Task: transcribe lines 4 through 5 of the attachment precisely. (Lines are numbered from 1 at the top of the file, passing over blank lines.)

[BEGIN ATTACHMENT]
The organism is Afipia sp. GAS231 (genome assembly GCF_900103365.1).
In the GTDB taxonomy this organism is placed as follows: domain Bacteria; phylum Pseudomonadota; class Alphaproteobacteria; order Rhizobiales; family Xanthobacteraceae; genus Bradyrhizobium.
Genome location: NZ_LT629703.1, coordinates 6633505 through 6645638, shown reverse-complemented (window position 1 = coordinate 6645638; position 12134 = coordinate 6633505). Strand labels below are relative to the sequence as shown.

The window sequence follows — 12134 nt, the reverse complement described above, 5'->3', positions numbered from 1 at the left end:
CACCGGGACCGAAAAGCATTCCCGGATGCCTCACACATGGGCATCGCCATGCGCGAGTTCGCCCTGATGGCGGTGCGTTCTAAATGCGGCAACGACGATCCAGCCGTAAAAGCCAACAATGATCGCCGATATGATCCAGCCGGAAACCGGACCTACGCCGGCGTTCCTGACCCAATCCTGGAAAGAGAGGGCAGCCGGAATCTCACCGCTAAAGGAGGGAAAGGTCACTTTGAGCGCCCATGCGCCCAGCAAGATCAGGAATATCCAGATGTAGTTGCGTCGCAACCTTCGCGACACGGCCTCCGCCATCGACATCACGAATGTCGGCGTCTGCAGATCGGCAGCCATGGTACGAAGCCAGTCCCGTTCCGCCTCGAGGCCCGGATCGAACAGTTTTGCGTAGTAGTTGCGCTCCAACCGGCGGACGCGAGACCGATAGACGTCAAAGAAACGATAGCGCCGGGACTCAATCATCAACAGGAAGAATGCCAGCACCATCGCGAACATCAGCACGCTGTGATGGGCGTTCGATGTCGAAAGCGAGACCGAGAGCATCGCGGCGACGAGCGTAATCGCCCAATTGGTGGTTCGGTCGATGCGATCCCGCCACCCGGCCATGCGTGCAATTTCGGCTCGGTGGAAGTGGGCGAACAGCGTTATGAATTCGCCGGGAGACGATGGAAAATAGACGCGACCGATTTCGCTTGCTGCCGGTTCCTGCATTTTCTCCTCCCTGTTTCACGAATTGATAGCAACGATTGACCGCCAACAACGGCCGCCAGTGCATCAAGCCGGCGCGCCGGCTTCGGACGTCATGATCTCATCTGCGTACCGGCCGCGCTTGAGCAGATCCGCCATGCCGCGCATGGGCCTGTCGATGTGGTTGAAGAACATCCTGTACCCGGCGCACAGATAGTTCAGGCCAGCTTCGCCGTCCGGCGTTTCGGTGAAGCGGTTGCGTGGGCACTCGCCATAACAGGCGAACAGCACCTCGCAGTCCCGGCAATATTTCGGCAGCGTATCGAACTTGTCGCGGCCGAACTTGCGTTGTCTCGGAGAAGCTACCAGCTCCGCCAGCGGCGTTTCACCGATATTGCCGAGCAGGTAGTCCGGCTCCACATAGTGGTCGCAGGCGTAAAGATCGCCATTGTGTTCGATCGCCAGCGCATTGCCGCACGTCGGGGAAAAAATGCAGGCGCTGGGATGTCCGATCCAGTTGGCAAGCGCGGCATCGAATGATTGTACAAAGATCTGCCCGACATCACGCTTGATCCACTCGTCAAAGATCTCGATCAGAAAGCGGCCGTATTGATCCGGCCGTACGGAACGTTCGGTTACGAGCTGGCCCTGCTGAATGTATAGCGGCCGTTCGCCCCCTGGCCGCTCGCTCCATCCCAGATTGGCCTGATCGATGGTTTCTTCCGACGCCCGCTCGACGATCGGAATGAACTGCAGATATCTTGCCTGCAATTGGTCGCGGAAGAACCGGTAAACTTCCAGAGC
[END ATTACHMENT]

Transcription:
The window sequence follows — 12134 nt, the reverse complement described above, 5'->3', positions numbered from 1 at the left end:
CACCGGGACCGAAAAGCATTCCCGGATGCCTCACACATGGGCATCGCCATGCGCGAGTTCGCCCTGATGGCGGTGCGTTCTAAATGCGGCAACGACGATCCAGCCGTAAAAGCCAACAATGATCGCCGATATGATCCAGCCGGAAACCGGACCTACGCCGGCGTTCCTGACCCAATCCTGGAAAGAGAGGGCAGCCGGAATCTCACCGCTAAAGGAGGGAAAGGTCACTTTGAGCGCCCATGCGCCCAGCAAGATCAGGAATATCCAGATGTAGTTGCGTCGCAACCTTCGCGACACGGCCTCCGCCATCGACATCACGAATGTCGGCGTCTGCAGATCGGCAGCCATGGTACGAAGCCAGTCCCGTTCCGCCTCGAGGCCCGGATCGAACAGTTTTGCGTAGTAGTTGCGCTCCAACCGGCGGACGCGAGACCGATAGACGTCAAAGAAACGATAGCGCCGGGACTCAATCATCAACAGGAAGAATGCCAGCACCATCGCGAACATCAGCACGCTGTGATGGGCGTTCGATGTCGAAAGCGAGACCGAGAGCATCGCGGCGACGAGCGTAATCGCCCAATTGGTGGTTCGGTCGATGCGATCCCGCCACCCGGCCATGCGTGCAATTTCGGCTCGGTGGAAGTGGGCGAACAGCGTTATGAATTCGCCGGGAGACGATGGAAAATAGACGCGACCGATTTCGCTTGCTGCCGGTTCCTGCATTTTCTCCTCCCTGTTTCACGAATTGATAGCAACGATTGACCGCCAACAACGGCCGCCAGTGCATCAAGCCGGCGCGCCGGCTTCGGACGTCATGATCTCATCTGCGTACCGGCCGCGCTTGAGCAGATCCGCCATGCCGCGCATGGGCCTGTCGATGTGGTTGAAGAACATCCTGTACCCGGCGCACAGATAGTTCAGGCCAGCTTCGCCGTCCGGCGTTTCGGTGAAGCGGTTGCGTGGGCACTCGCCATAACAGGCGAACAGCACCTCGCAGTCCCGGCAATATTTCGGCAGCGTATCGAACTTGTCGCGGCCGAACTTGCGTTGTCTCGGAGAAGCTACCAGCTCCGCCAGCGGCGTTTCACCGATATTGCCGAGCAGGTAGTCCGGCTCCACATAGTGGTCGCAGGCGTAAAGATCGCCATTGTGTTCGATCGCCAGCGCATTGCCGCACGTCGGGGAAAAAATGCAGGCGCTGGGATGTCCGATCCAGTTGGCAAGCGCGGCATCGAATGATTGTACAAAGATCTGCCCGACATCACGCTTGATCCACTCGTCAAAGATCTCGATCAGAAAGCGGCCGTATTGATCCGGCCGTACGGAACGTTCGGTTACGAGCTGGCCCTGCTGAATGTATAGCGGCCGTTCGCCCCCTGGCCGCTCGCTCCATCCCAGATTGGCCTGATCGATGGTTTCTTCCGACGCCCGCTCGACGATCGGAATGAACTGCAGATATCTTGCCTGCAATTGGTCGCGGAAGAACCGGTAAACTTCCAGAGC